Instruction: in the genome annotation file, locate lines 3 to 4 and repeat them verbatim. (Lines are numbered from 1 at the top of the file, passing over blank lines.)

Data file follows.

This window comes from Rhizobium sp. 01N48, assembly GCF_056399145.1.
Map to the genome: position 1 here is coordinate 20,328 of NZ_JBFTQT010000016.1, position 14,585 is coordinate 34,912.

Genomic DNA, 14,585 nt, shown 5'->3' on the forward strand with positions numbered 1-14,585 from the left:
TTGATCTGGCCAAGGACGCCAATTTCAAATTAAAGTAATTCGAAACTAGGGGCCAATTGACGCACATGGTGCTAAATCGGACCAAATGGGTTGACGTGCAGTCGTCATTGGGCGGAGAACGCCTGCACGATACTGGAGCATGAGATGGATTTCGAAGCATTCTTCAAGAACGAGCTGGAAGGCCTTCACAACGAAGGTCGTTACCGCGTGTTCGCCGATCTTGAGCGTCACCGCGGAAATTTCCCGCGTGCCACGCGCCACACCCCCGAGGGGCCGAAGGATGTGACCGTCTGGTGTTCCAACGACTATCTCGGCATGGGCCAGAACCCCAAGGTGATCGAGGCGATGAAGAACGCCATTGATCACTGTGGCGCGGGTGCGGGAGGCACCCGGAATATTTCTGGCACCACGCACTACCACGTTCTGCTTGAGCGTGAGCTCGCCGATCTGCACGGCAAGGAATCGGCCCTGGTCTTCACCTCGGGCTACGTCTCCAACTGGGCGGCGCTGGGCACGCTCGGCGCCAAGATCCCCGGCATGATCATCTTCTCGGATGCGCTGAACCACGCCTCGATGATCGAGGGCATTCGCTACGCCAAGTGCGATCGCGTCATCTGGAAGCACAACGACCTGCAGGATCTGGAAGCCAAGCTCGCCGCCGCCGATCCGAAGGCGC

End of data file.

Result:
Genomic DNA, 14,585 nt, shown 5'->3' on the forward strand with positions numbered 1-14,585 from the left:
TTGATCTGGCCAAGGACGCCAATTTCAAATTAAAGTAATTCGAAACTAGGGGCCAATTGACGCACATGGTGCTAAATCGGACCAAATGGGTTGACGTGCAGTCGTCATTGGGCGGAGAACGCCTGCACGATACTGGAGCATGAGATGGATTTCGAAGCATTCTTCAAGAACGAGCTGGAAGGCCTTCACAACGAAGGTCGTTACCGCGTGTTCGCCGATCTTGAGCGTCACCGCGGAAATTTCCCGCGTGCCACGCGCCACACCCCCGAGGGGCCGAAGGATGTGACCGTCTGGTGTTCCAACGACTATCTCGGCATGGGCCAGAACCCCAAGGTGATCGAGGCGATGAAGAACGCCATTGATCACTGTGGCGCGGGTGCGGGAGGCACCCGGAATATTTCTGGCACCACGCACTACCACGTTCTGCTTGAGCGTGAGCTCGCCGATCTGCACGGCAAGGAATCGGCCCTGGTCTTCACCTCGGGCTACGTCTCCAACTGGGCGGCGCTGGGCACGCTCGGCGCCAAGATCCCCGGCATGATCATCTTCTCGGATGCGCTGAACCACGCCTCGATGATCGAGGGCATTCGCTACGCCAAGTGCGATCGCGTCATCTGGAAGCACAACGACCTGCAGGATCTGGAAGCCAAGCTCGCCGCCGCCGATCCGAAGGCGC